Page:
*This is not the post I meant to write, but this is the post that came out. I meant to point you toward my two newest blogs (that’s what too much time will get you): Wild Hair Adventures, a compilation of my travel essays and photographs (toddler stage), and Ormolulu, a blog to celebrate junking excursions (still quite an infant). Hope you like.

rewrite

the world is topsy turvy on me now
and i am left to wonder
if my center is askew
or simply old
and hardened,
and seeing these new days with eyes
unable or unwilling
to adjust
from my accustomed way
of watching doing caring.
asking soft if i will need to (want to) (or be able to)
re-right (rewrite)
myself ,
or if the universe
will find her quiet balance
now
at last.
or maybe
we will both fly off our axes
toward
the twinkly
stars.

Happy . . . Something

RascalIt’s my favorite season of the year, and I’m speechless. I used to carry on in December with a twinkly grin and a ready, “Merry Christmas!”, one of the few times of the year when I didn’t have to depend on faulty hearing to know what people were saying, because everyone was simply wishing you happiness, family, and sharing. Now, older certainly and wiser mostly, I just smile and nod. I don’t like it. It doesn’t feel good. Continue reading

Big Ole Polkie Dots

I’m smack mad in love with those big ole polkie dots. Mondo, I loved you with the black and whites, I loved you with the magentas and the toucan yellows, and I loved you with the little ball hats, but those polkies have my heart forever.

When I think of polka dots, I think of two things: little girls in first dresses, and Julia Roberts at the horse races, looking fabulous and screaming like a sailor. What these images have in common is deceptively simple: truth. The cool thing about children is that  children are ALWAYS who they are — and in this instance, so is the Pretty Woman. This is what we lose as we “grow up”, and Mondo wants to hand it back to us. I’m so ready!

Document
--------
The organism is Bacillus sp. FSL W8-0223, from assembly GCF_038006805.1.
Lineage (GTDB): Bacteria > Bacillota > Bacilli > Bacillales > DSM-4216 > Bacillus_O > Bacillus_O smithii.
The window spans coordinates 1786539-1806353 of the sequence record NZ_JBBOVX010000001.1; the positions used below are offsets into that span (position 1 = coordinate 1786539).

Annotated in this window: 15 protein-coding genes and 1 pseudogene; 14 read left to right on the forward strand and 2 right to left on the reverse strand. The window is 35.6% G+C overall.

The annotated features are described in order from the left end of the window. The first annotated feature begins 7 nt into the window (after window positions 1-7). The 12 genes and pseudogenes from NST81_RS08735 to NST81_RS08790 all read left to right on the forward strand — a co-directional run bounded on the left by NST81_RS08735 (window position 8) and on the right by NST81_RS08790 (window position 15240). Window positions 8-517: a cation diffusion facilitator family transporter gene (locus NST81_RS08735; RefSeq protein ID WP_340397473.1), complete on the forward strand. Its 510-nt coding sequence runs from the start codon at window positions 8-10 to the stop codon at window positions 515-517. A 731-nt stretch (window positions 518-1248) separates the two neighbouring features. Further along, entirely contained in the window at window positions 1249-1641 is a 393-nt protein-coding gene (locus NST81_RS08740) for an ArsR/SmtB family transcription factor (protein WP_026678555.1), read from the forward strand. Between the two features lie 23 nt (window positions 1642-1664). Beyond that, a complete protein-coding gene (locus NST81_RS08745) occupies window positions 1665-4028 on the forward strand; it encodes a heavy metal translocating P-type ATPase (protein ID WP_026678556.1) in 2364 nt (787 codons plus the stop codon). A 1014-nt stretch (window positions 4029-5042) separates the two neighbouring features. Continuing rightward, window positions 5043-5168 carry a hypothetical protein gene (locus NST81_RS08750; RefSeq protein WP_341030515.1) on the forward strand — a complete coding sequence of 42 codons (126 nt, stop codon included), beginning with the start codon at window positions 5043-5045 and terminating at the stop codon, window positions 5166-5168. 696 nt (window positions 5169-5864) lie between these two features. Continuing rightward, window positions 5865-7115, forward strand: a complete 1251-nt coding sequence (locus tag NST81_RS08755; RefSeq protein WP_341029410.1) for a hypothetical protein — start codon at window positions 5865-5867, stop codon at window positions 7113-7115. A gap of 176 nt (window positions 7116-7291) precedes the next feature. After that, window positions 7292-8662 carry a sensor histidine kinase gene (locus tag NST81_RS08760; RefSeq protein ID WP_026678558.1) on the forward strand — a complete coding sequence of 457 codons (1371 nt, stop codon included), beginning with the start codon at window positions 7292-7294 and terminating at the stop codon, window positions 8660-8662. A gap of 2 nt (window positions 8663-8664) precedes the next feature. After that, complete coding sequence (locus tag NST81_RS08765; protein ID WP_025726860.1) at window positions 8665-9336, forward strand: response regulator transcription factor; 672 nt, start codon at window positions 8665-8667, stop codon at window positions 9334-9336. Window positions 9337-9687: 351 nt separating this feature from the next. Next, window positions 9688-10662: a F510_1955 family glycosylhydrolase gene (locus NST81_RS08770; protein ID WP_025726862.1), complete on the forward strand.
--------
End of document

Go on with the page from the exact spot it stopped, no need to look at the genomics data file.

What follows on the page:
Overwhelmingly, my friends say they love the dress, but couldn’t wear it. 1) Polka dots are for children. 2) Big polka dots are funny looking. 3) I’ll look fat.
1) Yes. 2) Yes.  3) Probably.  4) And I’m gonna feel damn good reconnecting with my inner child, giggling at the giant polkies, and, well, in this Age of McDonalds, doesn’t everything make me look fat?
In truth, very few people could pull off Mondo’s clothes. BUT his clothes have a spirit, a soul, and a philosophical point of view that we, as women, often desperately need, and that is that we need to get WAY past worrying what’s “appropriate”, what our color is, who’s saying we look trashy behind our backs, wear we shop, whose name is on our label, whether we’re too old or too top heavy to wear x, and give ourselves the freedom to let go and have a little fun from time to time. When I hit 40 and had a yearlong meltdown, I stopped caring what other people thought, and one of the ways I reminded myself of that on a daily basis was through my clothes. It was a HUGE awakening for me, and I love Mondo for saying “be who you are and have fun when you can, cause there’s a lot of bad stuff in the world.”
Viva la Big Ole Polkie!

The Power of Thought

I was sitting on the Duke quad quite a few years ago when a guy in a black trench coat walked up and sat down beside me. I recognized him from my Philosophy class, but we had never spoken and I didn’t know his name. He asked me out. Continue reading

Be Still

Stillness is not my forte. Unusually still and silent as a child, I’ve been wiggling my way through life since adulthood. But travel is a mind shift for me, and after days of battering by sea and air, my thoughts are quieting to something like stillness, and not a little bit of awe. Continue reading